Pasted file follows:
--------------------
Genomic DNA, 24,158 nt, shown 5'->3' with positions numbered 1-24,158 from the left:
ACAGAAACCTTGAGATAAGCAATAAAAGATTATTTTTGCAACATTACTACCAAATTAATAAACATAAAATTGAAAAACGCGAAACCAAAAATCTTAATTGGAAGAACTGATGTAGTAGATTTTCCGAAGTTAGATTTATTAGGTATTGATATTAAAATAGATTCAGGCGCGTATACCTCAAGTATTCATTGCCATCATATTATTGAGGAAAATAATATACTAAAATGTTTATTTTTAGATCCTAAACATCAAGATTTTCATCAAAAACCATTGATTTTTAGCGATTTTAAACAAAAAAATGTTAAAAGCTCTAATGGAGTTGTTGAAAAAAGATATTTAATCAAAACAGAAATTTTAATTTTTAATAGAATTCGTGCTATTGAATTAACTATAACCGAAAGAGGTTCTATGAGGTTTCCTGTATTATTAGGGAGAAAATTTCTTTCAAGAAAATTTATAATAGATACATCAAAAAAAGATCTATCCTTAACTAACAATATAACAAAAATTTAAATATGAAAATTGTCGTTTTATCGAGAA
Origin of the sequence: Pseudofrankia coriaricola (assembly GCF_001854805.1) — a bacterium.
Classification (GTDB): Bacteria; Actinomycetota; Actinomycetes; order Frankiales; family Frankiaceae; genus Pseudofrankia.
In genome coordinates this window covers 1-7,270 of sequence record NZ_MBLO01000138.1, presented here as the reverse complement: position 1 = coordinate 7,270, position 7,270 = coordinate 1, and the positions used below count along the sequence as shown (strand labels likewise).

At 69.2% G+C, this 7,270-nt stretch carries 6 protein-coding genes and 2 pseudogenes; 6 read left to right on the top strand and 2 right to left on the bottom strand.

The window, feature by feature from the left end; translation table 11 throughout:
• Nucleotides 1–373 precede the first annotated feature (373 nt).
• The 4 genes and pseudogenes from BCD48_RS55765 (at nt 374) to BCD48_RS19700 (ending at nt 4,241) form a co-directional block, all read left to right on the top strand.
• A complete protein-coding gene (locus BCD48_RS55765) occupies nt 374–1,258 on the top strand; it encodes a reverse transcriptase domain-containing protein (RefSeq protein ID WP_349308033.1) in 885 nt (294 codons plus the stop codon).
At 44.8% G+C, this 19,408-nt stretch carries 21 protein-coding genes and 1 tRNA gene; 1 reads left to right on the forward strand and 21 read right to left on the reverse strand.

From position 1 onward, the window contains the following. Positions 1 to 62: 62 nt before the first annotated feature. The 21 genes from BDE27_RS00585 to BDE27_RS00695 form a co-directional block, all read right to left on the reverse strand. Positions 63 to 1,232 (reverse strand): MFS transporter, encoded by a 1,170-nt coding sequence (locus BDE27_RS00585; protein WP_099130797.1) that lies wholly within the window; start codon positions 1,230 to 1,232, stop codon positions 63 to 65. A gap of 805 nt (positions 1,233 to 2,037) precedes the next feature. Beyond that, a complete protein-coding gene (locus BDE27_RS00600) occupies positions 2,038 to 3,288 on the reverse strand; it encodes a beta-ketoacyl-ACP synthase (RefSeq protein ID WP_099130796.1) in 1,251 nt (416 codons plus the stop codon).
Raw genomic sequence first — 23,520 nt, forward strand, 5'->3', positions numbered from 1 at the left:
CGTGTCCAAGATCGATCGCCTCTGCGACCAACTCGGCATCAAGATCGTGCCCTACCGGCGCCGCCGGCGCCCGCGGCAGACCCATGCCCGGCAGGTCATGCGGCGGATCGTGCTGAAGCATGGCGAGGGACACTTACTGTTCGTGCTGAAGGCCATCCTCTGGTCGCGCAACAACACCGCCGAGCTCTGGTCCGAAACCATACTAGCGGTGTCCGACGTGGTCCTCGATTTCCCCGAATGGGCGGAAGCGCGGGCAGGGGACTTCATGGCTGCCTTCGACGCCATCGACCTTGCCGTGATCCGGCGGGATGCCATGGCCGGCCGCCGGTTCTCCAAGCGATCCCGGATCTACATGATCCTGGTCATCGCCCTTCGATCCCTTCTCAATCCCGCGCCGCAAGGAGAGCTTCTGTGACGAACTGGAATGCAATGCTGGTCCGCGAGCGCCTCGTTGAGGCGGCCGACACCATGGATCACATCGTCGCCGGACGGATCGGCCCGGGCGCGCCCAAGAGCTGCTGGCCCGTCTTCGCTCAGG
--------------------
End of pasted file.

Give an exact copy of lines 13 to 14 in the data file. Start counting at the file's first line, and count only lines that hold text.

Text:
Raw genomic sequence first — 23,520 nt, forward strand, 5'->3', positions numbered from 1 at the left:
CGTGTCCAAGATCGATCGCCTCTGCGACCAACTCGGCATCAAGATCGTGCCCTACCGGCGCCGCCGGCGCCCGCGGCAGACCCATGCCCGGCAGGTCATGCGGCGGATCGTGCTGAAGCATGGCGAGGGACACTTACTGTTCGTGCTGAAGGCCATCCTCTGGTCGCGCAACAACACCGCCGAGCTCTGGTCCGAAACCATACTAGCGGTGTCCGACGTGGTCCTCGATTTCCCCGAATGGGCGGAAGCGCGGGCAGGGGACTTCATGGCTGCCTTCGACGCCATCGACCTTGCCGTGATCCGGCGGGATGCCATGGCCGGCCGCCGGTTCTCCAAGCGATCCCGGATCTACATGATCCTGGTCATCGCCCTTCGATCCCTTCTCAATCCCGCGCCGCAAGGAGAGCTTCTGTGACGAACTGGAATGCAATGCTGGTCCGCGAGCGCCTCGTTGAGGCGGCCGACACCATGGATCACATCGTCGCCGGACGGATCGGCCCGGGCGCGCCCAAGAGCTGCTGGCCCGTCTTCGCTCAGG